1. Agreement for services with Southern Oregon University for public access television services
Management Analyst Ann Seltzer explained in 2008 the City reduced the budget for RVTV but verbally agreed to a 3% increase every year to get the budget back. The agreement before Council now included Section 4.2 referencing the verbal agreement made in 2008. It also included language to retire the 3% increase and request that RVTV determine a fixed annual amount by Fiscal Year 2020. In Section 3.3, Ms. Seltzer added language that clarified Ashland citizens who take the video production classes received a 20% discount. She went on to confirm the City utilized all the services listed and if for some reason there was a cancelation on the City’s part, it received credit.
RVTV PEG Coordinator Brandon Givens explained changes since 2008, current services, and that RVTV had run at a deficit until recent staff cutbacks. RVTV was interested in a cost analysis but needed to set parameters first. Usage costs were comparable to other primary users in the valley.
Councilor Voisin/Lemhouse m/s to approve the July 19, 2016 agreement for services with Southern Oregon University to provide public access television. DISCUSSION: Councilor Voisin thought television as a way to communicate with the citizenry was important. Councilor Lemhouse commented it was a small amount and would lead to a better decision in the future.
Councilor Rosenthal/Lemhouse m/s to amend section 3.5 to read… “for live broadcasts in the Council Chambers, RVTV shall provide on call technical support and respond within 30 minutes.”
DISCUSSION: Councilor Rosenthal explained the amendment strengthened the language and thought it was a reasonable request. Councilor Lemhouse agreed. Roll Call Vote: Councilor Lemhouse, Morris, Rosenthal, Marsh, Seffinger, and Voisin, YES. Motion passed.
Councilor Rosenthal/Lemhouse m/s to delete Section 3.3 in its entirety. DISCUSSION: Councilor Rosenthal thought it was a nice gesture nice to provide a discount for video production services. However, this was a “slippery slope” for taxpayers to subsidize this particular item. Councilor Lemhouse added it would serve a small section of the community and preferred a fee based program for educational courses instead. Councilor Marsh would oppose the amendment. It provided access to classes and was a great asset particularly to the lower income members of the community. Councilor Voisin actually participated in the program and commented on her positive experience. It was incredible training and created community. She would not support the amendment. Councilor Seffinger also would not support the amendment.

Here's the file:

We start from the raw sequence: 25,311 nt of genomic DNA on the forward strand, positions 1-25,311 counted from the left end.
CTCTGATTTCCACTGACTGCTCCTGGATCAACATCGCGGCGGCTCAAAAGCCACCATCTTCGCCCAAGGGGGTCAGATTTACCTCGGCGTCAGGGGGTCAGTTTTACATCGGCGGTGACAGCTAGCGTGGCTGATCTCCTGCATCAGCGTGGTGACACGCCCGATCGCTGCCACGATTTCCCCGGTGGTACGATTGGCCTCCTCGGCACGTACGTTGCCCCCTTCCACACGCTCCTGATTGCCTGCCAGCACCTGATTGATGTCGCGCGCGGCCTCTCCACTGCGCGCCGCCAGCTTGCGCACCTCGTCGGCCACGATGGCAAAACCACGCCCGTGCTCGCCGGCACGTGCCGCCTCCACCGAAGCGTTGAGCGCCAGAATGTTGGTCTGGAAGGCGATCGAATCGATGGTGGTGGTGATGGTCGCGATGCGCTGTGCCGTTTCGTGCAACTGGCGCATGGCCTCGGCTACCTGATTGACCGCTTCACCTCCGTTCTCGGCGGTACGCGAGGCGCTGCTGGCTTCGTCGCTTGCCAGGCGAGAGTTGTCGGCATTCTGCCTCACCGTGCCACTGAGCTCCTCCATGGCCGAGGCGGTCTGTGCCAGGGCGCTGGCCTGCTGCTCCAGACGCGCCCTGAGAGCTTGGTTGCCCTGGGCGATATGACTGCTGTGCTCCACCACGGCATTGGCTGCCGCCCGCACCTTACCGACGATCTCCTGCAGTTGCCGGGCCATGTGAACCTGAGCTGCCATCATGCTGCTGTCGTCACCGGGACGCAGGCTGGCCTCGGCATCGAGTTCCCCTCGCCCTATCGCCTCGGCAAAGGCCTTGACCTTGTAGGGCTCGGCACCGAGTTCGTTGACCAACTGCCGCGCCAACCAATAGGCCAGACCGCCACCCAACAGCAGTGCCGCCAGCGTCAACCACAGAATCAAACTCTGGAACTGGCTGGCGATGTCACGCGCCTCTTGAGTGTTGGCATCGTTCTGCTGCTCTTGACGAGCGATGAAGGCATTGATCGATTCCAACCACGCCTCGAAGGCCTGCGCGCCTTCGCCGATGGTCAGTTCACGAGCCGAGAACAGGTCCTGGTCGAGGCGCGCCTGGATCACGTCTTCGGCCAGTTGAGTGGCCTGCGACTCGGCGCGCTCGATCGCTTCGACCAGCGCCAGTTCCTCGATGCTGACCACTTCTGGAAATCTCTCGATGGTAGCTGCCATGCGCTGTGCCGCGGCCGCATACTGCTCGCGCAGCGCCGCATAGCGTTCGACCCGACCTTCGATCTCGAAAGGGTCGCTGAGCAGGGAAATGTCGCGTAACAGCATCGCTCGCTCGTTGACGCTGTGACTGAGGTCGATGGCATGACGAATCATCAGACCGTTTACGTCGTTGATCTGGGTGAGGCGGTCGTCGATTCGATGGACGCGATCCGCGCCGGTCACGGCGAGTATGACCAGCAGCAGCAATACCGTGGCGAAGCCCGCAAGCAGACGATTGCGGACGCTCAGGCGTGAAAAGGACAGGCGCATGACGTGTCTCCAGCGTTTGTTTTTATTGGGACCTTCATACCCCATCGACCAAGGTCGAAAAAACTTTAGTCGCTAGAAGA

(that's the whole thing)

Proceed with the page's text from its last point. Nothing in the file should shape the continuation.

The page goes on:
Roll Call Vote: Councilor Lemhouse, Morris, Rosenthal, YES; Councilor Marsh, Seffinger, and Voisin, NO. Mayor Stromberg broke the tie with a NO vote. Motion failed 3-4.
Roll Call Vote on amended main motion: Councilor Lemhouse, Morris, Rosenthal, Marsh, Seffinger and Voisin, YES. Motion passed.
2. Continuation of Grandview Drive Discussion
City Administrator Dave Kanner explained Council needed to determine which of the options presented provided the greatest measure and safety for the citizens of Ashland. He suggested Council set aside the issues of code enforcement, encroachment permits, and cost estimates and focus on the options. The first option would remove the guardrail and restore the road to its prior condition. The second option would leave the guardrail in place and make no other changes to the road. The third option from Public Works would leave the guardrail in place and create a five-foot wide pedestrian refuge on each side of the road. In each of three options, the City would continue to plan to make the entirety of Grandview Drive a shared road.
Mr. Kanner referenced an email from Dr. Paul Rostykus and reiterated the City was not proposing to do this for the benefit of a single property owner but for the citizenry. This was an expenditure of tax dollars to protect the health, safety, and welfare of the citizens of Ashland. That was why the City collected public revenues and spent public revenues for the benefit of the taxpayers.
Public Works Director Mike Faught explained a contractor installed a non-permitted guardrail that met the Oregon Department of Transportation (ODOT) standards. The traffic engineer determined the guardrail improved safety and should not be removed. The geotechnical engineer inspected the guardrail and confirmed the installation was correct and it met all of the standards. As the City moved forward on making Grandview Drive a shared road, it would require a guardrail in the same location.